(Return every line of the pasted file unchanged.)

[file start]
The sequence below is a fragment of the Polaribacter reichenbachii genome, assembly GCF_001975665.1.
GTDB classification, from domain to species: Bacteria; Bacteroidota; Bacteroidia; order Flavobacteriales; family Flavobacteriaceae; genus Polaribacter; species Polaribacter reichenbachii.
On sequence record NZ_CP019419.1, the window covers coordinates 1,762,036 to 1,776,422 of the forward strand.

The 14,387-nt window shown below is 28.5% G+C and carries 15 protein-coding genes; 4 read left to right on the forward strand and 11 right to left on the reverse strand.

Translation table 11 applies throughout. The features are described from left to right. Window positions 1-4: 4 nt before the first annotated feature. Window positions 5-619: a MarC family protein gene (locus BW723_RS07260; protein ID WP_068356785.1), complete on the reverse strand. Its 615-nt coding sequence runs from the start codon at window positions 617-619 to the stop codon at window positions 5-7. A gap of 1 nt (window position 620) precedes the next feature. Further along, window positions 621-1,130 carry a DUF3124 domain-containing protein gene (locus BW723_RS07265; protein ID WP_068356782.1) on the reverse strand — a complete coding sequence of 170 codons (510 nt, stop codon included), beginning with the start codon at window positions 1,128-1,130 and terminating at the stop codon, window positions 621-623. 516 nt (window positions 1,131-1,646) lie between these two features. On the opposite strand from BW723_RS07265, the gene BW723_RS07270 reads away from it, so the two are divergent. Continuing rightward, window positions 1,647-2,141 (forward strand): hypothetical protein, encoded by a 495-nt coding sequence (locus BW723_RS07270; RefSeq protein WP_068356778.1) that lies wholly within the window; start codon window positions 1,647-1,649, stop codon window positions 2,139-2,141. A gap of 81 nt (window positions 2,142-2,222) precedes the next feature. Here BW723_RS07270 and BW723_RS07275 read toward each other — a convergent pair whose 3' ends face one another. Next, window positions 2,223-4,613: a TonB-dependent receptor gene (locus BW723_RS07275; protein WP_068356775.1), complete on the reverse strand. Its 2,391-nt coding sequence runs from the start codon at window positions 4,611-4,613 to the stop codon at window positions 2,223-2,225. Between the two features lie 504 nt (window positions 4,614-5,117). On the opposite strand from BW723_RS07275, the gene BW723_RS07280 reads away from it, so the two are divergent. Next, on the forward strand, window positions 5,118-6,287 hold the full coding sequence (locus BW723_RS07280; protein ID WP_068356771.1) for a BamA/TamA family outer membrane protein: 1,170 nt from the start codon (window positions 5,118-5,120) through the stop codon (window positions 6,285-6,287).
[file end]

The sequence below is a fragment of the Polaribacter reichenbachii genome, assembly GCF_001975665.1.
GTDB classification, from domain to species: Bacteria; Bacteroidota; Bacteroidia; order Flavobacteriales; family Flavobacteriaceae; genus Polaribacter; species Polaribacter reichenbachii.
On sequence record NZ_CP019419.1, the window covers coordinates 1,762,036 to 1,776,422 of the forward strand.

The 14,387-nt window shown below is 28.5% G+C and carries 15 protein-coding genes; 4 read left to right on the forward strand and 11 right to left on the reverse strand.

Translation table 11 applies throughout. The features are described from left to right. Window positions 1-4: 4 nt before the first annotated feature. Window positions 5-619: a MarC family protein gene (locus BW723_RS07260; protein ID WP_068356785.1), complete on the reverse strand. Its 615-nt coding sequence runs from the start codon at window positions 617-619 to the stop codon at window positions 5-7. A gap of 1 nt (window position 620) precedes the next feature. Further along, window positions 621-1,130 carry a DUF3124 domain-containing protein gene (locus BW723_RS07265; protein ID WP_068356782.1) on the reverse strand — a complete coding sequence of 170 codons (510 nt, stop codon included), beginning with the start codon at window positions 1,128-1,130 and terminating at the stop codon, window positions 621-623. 516 nt (window positions 1,131-1,646) lie between these two features. On the opposite strand from BW723_RS07265, the gene BW723_RS07270 reads away from it, so the two are divergent. Continuing rightward, window positions 1,647-2,141 (forward strand): hypothetical protein, encoded by a 495-nt coding sequence (locus BW723_RS07270; RefSeq protein WP_068356778.1) that lies wholly within the window; start codon window positions 1,647-1,649, stop codon window positions 2,139-2,141. A gap of 81 nt (window positions 2,142-2,222) precedes the next feature. Here BW723_RS07270 and BW723_RS07275 read toward each other — a convergent pair whose 3' ends face one another. Next, window positions 2,223-4,613: a TonB-dependent receptor gene (locus BW723_RS07275; protein WP_068356775.1), complete on the reverse strand. Its 2,391-nt coding sequence runs from the start codon at window positions 4,611-4,613 to the stop codon at window positions 2,223-2,225. Between the two features lie 504 nt (window positions 4,614-5,117). On the opposite strand from BW723_RS07275, the gene BW723_RS07280 reads away from it, so the two are divergent. Next, on the forward strand, window positions 5,118-6,287 hold the full coding sequence (locus BW723_RS07280; protein ID WP_068356771.1) for a BamA/TamA family outer membrane protein: 1,170 nt from the start codon (window positions 5,118-5,120) through the stop codon (window positions 6,285-6,287).